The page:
Case Presentation <ul><li>A 68 year old man present s with exertional fatigue and shortness of breath. He has a long histo...
Initial recommendations include all of the below except: <ul><li>Diuretics on a PRN basis </li></ul><ul><li>Digitalis </li...
Case 26 - Stump the Faculty
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Heart Failure (Dr Vosik Presentation)

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Heart Failure (Dr Vosik Presentation) Symposia presented in Milot, Haiti at Hôpital Sacré Coeur.

CRUDEM’s Education Committee (a subcommittee of the Board of Directors) sponsors one-week medical symposia on specific medical topics, i.e. diabetes, infectious disease. The classes are held at Hôpital Sacré Coeur and doctors and nurses come from all over Haiti to attend.

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Heart Failure (Dr Vosik Presentation)

  1. 1. Heart Failure Dr. William Vosik January, 2012
  2. 2. Questions for clinicians to ask <ul><li>Is this heart failure? </li></ul><ul><li>What is the underlying cause? </li></ul><ul><li>What are the associated disease processes? </li></ul><ul><li>Which evidence-based treatment should be pursued? </li></ul>
  3. 3. Goals In Treatment of Heart Failure <ul><li>Prevention/treatment of disease leading to cardiac dysfunction </li></ul><ul><li>Morbidity – to improve quality of life and reduce hospitalization </li></ul><ul><li>Mortality – increased duration of life </li></ul>
  4. 4. Assessment of heart failure <ul><li>History </li></ul><ul><li>Physical </li></ul><ul><li>Laboratory </li></ul><ul><li>EKG </li></ul><ul><li>Chest X-ray </li></ul><ul><li>Echocardiogram </li></ul>
  5. 5. Risk Factors for Heart Failure <ul><li>Hypertension </li></ul><ul><li>Obesity </li></ul><ul><li>Age </li></ul><ul><li>Diabetes </li></ul><ul><li>Smoking </li></ul><ul><li>Sleep apnea </li></ul><ul><li>Thyroid disease </li></ul><ul><li>Chronic lung disease </li></ul><ul><li>History of Rheumatic fever </li></ul><ul><li>Chronic lung disease </li></ul><ul><li>Miscellaneous </li></ul><ul><li>Cardiomyopathy </li></ul>
  6. 6. Symptoms of Heart Failure <ul><li>Exertional dyspnea </li></ul><ul><li>Fatigue </li></ul><ul><li>Orthopnea </li></ul><ul><li>Edema </li></ul><ul><li>Unexplained weight gain </li></ul><ul><li>Non-specific </li></ul>
  7. 7. Physical Findings with Heart Failure <ul><li>Elevated jugular venous pressure </li></ul><ul><li>Often a third heart sound or “gallop” </li></ul><ul><li>Rales </li></ul><ul><li>Tender, and, or enlarged liver </li></ul><ul><li>Edema </li></ul>
  8. 8. Classification- Stages <ul><li>Stage </li></ul><ul><ul><li>A: @risk of developing </li></ul></ul><ul><ul><ul><li>DM, HTN, CAD, FH </li></ul></ul></ul><ul><ul><li>B: structural heart disease but asymptomatic </li></ul></ul><ul><ul><ul><li>LVH, LV dilatation, prior MI, valve issues </li></ul></ul></ul><ul><ul><li>C: Disease and symptoms </li></ul></ul><ul><ul><ul><li>Recent hospital admissions </li></ul></ul></ul><ul><ul><li>D: Advanced Symptoms </li></ul></ul><ul><ul><ul><li>Can’t keep him out of the hospital </li></ul></ul></ul>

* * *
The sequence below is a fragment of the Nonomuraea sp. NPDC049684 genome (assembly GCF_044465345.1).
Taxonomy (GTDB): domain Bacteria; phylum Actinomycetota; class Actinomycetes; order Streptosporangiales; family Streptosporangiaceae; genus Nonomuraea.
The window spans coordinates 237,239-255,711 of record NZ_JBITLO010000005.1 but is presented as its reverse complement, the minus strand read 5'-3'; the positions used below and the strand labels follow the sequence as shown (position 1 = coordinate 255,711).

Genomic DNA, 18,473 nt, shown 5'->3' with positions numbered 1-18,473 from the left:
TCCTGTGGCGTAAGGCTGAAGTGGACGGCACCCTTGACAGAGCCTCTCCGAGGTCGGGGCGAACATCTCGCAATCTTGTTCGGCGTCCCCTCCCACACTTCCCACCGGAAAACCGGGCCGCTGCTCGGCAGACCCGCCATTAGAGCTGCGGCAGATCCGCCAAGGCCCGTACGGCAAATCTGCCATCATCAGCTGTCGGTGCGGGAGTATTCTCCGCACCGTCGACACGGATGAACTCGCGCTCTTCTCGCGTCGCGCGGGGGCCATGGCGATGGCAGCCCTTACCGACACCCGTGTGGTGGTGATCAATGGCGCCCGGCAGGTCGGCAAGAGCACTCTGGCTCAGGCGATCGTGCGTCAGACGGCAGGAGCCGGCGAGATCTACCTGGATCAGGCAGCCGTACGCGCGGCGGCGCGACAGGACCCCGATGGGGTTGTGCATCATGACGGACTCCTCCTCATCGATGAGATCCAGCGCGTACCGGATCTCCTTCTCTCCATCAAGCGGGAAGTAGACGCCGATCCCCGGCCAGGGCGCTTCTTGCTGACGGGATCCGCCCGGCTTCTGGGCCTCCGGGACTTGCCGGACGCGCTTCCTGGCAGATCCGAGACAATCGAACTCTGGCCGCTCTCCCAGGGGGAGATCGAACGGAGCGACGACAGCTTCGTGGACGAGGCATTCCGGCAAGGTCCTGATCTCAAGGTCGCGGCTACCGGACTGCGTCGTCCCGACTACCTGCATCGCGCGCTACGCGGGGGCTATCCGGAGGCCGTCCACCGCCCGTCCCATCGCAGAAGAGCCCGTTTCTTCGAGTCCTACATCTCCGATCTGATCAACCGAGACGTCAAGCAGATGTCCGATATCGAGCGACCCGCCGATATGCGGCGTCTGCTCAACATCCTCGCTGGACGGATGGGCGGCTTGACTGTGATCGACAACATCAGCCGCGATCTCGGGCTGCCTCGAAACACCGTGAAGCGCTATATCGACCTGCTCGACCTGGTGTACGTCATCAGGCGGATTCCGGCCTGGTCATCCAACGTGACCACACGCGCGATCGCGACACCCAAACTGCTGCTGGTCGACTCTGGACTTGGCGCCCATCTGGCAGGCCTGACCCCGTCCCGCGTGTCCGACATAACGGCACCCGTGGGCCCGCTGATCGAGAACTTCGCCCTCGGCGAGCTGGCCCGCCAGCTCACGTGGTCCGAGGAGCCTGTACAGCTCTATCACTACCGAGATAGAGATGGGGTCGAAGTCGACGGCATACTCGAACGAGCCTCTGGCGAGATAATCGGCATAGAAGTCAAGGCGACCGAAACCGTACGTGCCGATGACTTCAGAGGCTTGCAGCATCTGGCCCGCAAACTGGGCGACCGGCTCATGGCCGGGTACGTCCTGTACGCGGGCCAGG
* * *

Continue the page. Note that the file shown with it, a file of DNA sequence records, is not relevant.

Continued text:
9. 9. NYHA Functional Class <ul><li>I – Asymptomatic </li></ul><ul><li>II – Symptomatic: slight limitation of physical activity </li></ul><ul><li>III – Symptomatic: marked limitation of physical activity </li></ul><ul><li>IV – Inability to perform any physical activity without symptoms </li></ul>
  10. 10. 2 Types of CHF <ul><li>Systolic </li></ul><ul><li>Can’t pump </li></ul><ul><li>Diastolic </li></ul><ul><li>Can’ relax </li></ul>
  11. 11. Heart failure definition <ul><li>Systolic heart failure </li></ul><ul><li>Heart failure with normal systolic function (“diastolic heart failure”) </li></ul><ul><li>Often component of both </li></ul>
  12. 12. Systolic Heart Failure Mechanism of Action
  13. 13. Various etiologies of heart failure <ul><li>HCVD (Hypertensive) </li></ul><ul><li>ASHD (Atherosclerotic) </li></ul><ul><li>Valvular heart disease </li></ul><ul><ul><li>Congenital heart disease </li></ul></ul><ul><ul><li>Rheumatic valvular heart disease </li></ul></ul><ul><ul><li>Acquired valvular heart disease </li></ul></ul>
  14. 14. Myocardiopathy <ul><li>Hypertrophic cardiomyopathy </li></ul><ul><li>Restrictive cardiomyopathy </li></ul><ul><li>Idiopathic dilated cardiomyopathy </li></ul><ul><li>Congenital heart disease </li></ul><ul><li>Alcoholic cardiomyopathy </li></ul><ul><li>Tachycardia-induced cardiomyopathy </li></ul><ul><li>Toxic induced heart failure, e.g. toxins, chemotherapy </li></ul><ul><li>HIV </li></ul><ul><li>Myocarditis </li></ul>
  15. 15. Systolic Heart Failure General Measures <ul><li>Maintain fluid balance, restrict sodium, daily weights </li></ul><ul><li>Awareness of symptoms/signs of heart failure progression </li></ul><ul><li>Patient titration of diuretics </li></ul><ul><li>Immediate access to treatment for heart failure exacerbation </li></ul>
  16. 16. Optimizing Pharmacological Therapy <ul><li>ACE/ARB </li></ul><ul><li>Beta antagonist </li></ul><ul><li>Diuretics </li></ul><ul><li>Aldosterone antagonist </li></ul><ul><li>Hydralazine/nitrates </li></ul><ul><li>Digoxin </li></ul>